Good morning from Augusta, from which our attention has been diverted by Maine’s brief moment in the sun of presidential politics.
But after the Saturday and Sunday caucus wins from Republican Ted Cruz and Democratic underdog Bernie Sanders, our eyes are back on the Maine Legislature, where there was also weekend political wrangling.
Two Saco Democrats — Rep. Barry Hobbins and Rep. Justin Chenette — announced that they’ll run for the Senate seat now held by Linda Valentino, another Saco Democrat who isn’t running for re-election. As far as their backgrounds go, Hobbins and Chenette couldn’t be much different.
A consummate wheeler-and-dealer, Hobbins is in his 26th year of legislative service, was in the Senate for five terms and once served as minority leader. Chenette, a second-term lawmaker, is 24 years old and has tweaked leaders with proposals to weaken leadership political action committees.
Since Hobbins has held the seat before, he could be the favorite to win. But Chenette touted Valentino’s endorsement in a press release on Saturday, creating local intrigue and one of the most interesting primaries to set up in the 2016 legislative races so far. — Michael Shepherd
What would a return to presidential primaries look like in Maine?
Long lines at Democratic caucuses on Sunday led Senate Minority Leader Justin Alfond, D-Portland, to say he’ll submit a bill to make Maine a primary state again.
Despite long waits for Democrats — particularly at Portland’s Deering High School — this weekend’s caucuses went well: Both parties reported record turnout, with over 46,000 Democrats and nearly 19,000 Republicans voting.
Maine had a primary 1996 and 2000 before the Legislature placed the state among a handful of those that canceled primaries because of cost to the taxpayers. Caucuses are run by parties, while primaries are run by the state.
Then, an expert warned that caucuses bring “lower turnout” and “more advantage to whoever’s organized” and he was right. In the 2000 presidential primary, 161,000 Mainers voted — 2.5 times more than this year’s total.
But the caucus system has caused bigger problems than long lines: In 2012, the Republican state convention was thrown into disarray when backers of insurgent hopeful Ron Paul took over the convention after eventual nominee Mitt Romney won the state.
Before that debacle, then-Senate President Kevin Raye backed a bill that would have brought back primaries. But it would likely have cost $1 million and after the caucus, it was amended to study the issue and nothing came of it.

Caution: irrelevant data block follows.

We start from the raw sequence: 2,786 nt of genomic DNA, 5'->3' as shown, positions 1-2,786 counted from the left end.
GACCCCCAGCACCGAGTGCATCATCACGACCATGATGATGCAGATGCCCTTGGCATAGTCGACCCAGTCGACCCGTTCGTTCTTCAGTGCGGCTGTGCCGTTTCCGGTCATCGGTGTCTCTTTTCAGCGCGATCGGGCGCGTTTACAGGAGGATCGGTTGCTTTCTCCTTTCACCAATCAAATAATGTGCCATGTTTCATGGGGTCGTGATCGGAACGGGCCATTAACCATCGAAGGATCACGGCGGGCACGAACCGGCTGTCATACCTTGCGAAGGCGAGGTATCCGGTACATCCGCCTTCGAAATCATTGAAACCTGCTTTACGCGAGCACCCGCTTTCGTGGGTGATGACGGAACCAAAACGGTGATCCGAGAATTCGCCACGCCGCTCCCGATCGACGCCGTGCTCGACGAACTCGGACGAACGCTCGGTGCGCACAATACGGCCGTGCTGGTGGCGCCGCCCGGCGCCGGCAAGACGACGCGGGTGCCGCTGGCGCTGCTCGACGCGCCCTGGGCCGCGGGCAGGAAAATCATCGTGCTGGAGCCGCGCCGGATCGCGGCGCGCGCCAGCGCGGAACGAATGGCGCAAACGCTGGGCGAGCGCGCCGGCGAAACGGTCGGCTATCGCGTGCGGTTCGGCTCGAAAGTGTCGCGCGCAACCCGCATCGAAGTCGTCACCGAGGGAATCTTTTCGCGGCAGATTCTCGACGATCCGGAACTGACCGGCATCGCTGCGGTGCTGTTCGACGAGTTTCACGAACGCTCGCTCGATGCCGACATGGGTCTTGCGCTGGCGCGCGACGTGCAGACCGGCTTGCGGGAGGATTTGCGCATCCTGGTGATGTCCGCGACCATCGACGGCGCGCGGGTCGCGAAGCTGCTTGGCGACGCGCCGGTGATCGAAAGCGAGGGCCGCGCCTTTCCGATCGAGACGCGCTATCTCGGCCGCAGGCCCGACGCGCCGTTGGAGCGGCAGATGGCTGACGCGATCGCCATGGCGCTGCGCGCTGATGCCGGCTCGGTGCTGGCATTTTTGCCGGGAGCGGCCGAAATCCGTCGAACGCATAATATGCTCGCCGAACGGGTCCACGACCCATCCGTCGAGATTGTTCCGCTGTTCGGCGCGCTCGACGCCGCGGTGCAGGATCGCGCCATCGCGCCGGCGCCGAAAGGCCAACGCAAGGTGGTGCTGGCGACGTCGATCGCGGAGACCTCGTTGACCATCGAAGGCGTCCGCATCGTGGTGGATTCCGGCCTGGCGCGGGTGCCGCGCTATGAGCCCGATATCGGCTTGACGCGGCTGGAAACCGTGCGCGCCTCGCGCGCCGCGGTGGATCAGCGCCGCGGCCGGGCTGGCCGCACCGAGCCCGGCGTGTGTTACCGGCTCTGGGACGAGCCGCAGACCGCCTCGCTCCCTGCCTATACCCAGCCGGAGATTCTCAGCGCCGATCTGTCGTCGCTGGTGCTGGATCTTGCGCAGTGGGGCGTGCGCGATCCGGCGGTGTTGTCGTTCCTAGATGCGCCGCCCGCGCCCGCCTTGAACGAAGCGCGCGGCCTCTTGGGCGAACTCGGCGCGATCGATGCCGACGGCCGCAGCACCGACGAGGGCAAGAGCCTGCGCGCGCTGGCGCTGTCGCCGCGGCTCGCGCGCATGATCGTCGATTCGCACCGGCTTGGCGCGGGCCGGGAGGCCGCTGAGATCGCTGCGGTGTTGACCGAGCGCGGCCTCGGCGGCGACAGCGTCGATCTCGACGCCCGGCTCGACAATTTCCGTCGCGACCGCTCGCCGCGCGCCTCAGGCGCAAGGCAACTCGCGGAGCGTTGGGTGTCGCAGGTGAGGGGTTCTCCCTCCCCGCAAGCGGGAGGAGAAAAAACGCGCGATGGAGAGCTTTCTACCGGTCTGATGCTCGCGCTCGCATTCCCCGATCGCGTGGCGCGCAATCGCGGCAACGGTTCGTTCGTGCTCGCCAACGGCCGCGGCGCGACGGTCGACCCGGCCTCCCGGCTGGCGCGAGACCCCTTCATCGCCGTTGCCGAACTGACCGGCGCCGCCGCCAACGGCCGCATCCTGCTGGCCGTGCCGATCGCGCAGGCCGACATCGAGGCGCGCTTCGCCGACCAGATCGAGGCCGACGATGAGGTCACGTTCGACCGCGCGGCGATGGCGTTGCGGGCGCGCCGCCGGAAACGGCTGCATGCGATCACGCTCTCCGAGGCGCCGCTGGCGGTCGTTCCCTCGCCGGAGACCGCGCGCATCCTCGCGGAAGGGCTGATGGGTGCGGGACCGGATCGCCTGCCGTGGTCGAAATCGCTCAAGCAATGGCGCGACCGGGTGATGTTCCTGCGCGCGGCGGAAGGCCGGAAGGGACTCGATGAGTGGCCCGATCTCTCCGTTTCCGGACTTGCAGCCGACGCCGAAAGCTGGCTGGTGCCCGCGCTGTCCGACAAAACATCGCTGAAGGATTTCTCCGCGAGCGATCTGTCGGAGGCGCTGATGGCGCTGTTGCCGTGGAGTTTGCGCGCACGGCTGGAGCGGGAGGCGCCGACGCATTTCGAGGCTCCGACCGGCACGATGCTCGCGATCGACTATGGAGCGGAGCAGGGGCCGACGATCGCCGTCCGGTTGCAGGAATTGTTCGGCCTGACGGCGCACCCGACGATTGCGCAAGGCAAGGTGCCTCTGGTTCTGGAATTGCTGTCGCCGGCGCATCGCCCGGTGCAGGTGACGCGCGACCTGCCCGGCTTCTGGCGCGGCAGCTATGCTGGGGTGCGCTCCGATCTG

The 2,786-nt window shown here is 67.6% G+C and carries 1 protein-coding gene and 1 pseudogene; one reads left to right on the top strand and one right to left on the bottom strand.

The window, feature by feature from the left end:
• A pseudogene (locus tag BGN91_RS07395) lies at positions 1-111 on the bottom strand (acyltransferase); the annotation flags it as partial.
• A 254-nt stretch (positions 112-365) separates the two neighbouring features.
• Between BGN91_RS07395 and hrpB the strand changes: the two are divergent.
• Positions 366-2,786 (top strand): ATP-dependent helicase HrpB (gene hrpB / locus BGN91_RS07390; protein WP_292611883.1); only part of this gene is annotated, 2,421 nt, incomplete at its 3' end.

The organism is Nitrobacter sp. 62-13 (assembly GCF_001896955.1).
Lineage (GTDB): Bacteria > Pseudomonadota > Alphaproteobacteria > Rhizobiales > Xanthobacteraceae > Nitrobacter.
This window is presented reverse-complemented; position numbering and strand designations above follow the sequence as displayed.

So, don’t get too excited about the prospect of hasty change from the Legislature. — Michael Shepherd
Correction: This post has been updated to correct the time Raye’s bill was introduced, which was before the 2012 Republican state convention.
- Donald Trump, Ted Cruz angling for one-on-one Republican race — John Whitesides, Reuters
- How much is Trump really disrupting politics-as-usual? — Joshua Gans, Harvard Business Review
- Man arrested on murder charge in 1980 Joyce McLain homicide — Nok-Noi Ricker, BDN
- Why Maine police departments have a hard time filling jobs — Christopher Burns, Bangor Daily News
- Report: Bowdoin students face punishment for stereotyping at ‘tequila party’ — Tony Reaves, BDN
- Maine towns declare food sovereignty, claim ‘home rule’ trumps state, federal regulations — Julia Bayly, BDN
- Clinton voters like Obama more — Dan Hopkins, FiveThirtyEight
- Former House Majority Leader Seth Berry, a Democrat from Bowdoinham, will run for his old seat in 2016 after a one-term hiatus. He’ll have to unseat Rep. Brian Hobart, R-Bowdoinham, a freshman lawmaker.
- Maine is the cheapest state in the country for car insurance with an average annual premium of just over $800, according to Insure.com. The state has been among the three cheapest in all six years of the survey. — Michael Shepherd
Love and betrayal in the caucus line
Leave it to Craigslist to give us a heartbreaking (and unverifiable) story from the Democratic caucuses in Portland on Monday.
A man said he met a woman in line, they “talked for over four hours,” then “fell in love” and “were so passionate and excited.”
But everything changed when the two got into the auditorium to vote: The woman took off her jacket and had a Hillary Clinton sticker on her sweater. “How could you?” the Sanders backer said.
“It was the shortest yet most decisive break up of my life,” he said. “I find myself reflecting on those four hours and wanting them back, but I can never go back knowing now what I know.”
Hey, young lovers, it’s only politics. It doesn’t have to be like this. Here’s your soundtrack. — Michael Shepherd